I saw DeForrest Kelly once, when I was first getting into fandom - so this is almost twenty years ago, when he wasn't so grandfatherly. I also saw Shatner and Nimoy within the same year. Of the three, I thought Dee was by far the sexiest in person. Not, I grant you, sexy in a smoldering, intense way, but in a cuddly, sensual one. He was smashingly charming, without an iota of phoniness, and no perceptible "wall" between him and the audience. Not the kind of guy you want to carry off in your teeth, one that you want to take home in your pocket. Not being a Kirk fan, I found Shatner an ungodly ham in the same mode as the Captain, and Nimoy, while attractive, very reserved and cautious, without putting out much of Spock's inner intensity. It was reading Connie Faddis' fanfic that changed my view of McCoy, making him an interesting and complex character. But seeing Dee probably made McCoy sexier. Although I am always curious about the actors, I do try to keep my concepts of the actors and the characters separate. There's always the danger of hating the guts of an actor, and ruining the passion you have for a character. 
I am, not surprisingly, a fan of both [erotic stories and erotic art], if both are well done. To me, a good slash drawing would capture an emotional mood, and not just be a depiction of body parts. While I often see erotic photos or paintings that are not slash that I find erotic because of the sculptural quality of the pose or the beauty of the skin tones, even though I can't see the faces of the people, I much prefer to see the faces, the expressions of the slash couples, and would find the same beautiful pose far less erotic in a slash context. There are a lot of poses from gay mags that I never used for my own slash art because of this. But as an artist, I've also learned that if you are working from a particular figure in a photo that it can only be altered a little from it's actual form to fit the character that you wish it to be, and it's hard to find both a pose you like combined with a body type that is believably the character that you want to draw!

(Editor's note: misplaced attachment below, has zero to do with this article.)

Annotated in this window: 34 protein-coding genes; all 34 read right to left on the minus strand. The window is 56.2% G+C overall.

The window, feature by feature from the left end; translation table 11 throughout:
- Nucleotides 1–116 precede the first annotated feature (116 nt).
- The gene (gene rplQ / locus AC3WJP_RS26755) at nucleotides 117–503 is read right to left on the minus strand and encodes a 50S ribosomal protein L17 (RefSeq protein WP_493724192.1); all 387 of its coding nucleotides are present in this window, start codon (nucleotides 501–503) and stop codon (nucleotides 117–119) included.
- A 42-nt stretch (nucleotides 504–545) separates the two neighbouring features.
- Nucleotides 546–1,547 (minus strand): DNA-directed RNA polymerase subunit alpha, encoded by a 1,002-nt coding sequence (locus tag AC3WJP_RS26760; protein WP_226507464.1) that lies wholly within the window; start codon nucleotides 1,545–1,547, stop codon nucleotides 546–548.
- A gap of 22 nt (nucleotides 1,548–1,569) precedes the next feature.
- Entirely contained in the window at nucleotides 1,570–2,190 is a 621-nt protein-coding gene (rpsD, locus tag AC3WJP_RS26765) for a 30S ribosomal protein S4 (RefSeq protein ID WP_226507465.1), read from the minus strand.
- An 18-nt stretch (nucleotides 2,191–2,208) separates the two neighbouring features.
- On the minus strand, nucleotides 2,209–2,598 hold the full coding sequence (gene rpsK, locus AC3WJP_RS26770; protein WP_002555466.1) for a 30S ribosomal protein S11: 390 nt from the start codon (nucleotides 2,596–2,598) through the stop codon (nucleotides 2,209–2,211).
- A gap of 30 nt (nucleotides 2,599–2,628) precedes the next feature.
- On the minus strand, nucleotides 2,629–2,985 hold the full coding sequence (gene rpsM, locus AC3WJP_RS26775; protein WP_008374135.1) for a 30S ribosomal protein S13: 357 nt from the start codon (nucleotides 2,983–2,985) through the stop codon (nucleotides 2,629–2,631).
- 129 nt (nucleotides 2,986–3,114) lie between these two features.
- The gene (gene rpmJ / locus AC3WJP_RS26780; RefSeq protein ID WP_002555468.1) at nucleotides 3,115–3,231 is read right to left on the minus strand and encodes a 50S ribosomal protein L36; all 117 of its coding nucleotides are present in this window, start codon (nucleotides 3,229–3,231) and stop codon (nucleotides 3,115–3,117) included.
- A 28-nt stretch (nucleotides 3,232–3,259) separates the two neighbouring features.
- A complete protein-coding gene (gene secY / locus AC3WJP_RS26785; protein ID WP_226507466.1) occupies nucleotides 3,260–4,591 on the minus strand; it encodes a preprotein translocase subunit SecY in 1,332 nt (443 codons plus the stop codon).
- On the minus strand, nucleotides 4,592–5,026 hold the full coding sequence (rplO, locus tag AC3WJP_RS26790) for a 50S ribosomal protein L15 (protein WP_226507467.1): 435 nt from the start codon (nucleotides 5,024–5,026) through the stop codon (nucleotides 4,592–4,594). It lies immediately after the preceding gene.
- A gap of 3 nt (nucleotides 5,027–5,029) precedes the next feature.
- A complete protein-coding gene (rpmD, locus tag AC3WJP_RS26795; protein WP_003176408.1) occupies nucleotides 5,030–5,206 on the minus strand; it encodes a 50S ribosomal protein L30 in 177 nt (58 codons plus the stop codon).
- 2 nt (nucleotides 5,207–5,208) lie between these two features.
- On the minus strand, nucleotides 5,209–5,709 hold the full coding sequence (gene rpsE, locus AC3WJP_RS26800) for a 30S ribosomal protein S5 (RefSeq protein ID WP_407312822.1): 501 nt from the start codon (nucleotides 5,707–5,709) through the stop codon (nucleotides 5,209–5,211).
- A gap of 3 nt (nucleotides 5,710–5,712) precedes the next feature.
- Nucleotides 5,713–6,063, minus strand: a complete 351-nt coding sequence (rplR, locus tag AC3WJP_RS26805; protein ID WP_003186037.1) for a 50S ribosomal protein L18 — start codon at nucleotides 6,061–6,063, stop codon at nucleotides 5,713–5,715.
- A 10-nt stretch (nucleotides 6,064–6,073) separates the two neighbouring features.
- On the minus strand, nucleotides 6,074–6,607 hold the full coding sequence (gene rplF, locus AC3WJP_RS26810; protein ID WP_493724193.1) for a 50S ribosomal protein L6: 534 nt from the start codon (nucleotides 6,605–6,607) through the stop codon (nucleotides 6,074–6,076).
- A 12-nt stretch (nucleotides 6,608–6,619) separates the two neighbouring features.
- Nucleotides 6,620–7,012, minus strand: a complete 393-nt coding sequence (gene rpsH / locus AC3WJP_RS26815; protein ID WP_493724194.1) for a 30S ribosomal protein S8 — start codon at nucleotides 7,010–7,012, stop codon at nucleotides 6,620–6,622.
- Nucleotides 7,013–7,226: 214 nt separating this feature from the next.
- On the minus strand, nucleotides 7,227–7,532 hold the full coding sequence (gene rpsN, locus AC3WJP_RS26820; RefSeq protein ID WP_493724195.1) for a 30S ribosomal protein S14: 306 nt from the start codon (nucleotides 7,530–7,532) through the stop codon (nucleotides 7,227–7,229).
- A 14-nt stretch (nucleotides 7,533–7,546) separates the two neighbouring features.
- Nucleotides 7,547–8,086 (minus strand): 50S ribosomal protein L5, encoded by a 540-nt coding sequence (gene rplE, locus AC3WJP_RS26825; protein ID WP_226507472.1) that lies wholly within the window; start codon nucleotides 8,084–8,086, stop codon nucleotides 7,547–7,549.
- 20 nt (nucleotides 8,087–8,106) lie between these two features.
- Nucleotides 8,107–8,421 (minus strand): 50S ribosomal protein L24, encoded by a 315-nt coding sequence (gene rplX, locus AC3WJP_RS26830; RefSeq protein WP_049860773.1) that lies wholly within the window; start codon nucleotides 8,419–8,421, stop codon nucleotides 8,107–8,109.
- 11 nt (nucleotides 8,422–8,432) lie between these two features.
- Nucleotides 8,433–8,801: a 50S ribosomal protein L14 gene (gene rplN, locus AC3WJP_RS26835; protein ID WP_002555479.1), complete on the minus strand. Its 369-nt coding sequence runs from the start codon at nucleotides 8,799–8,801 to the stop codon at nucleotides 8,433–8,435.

On Being a Wiseguy Fan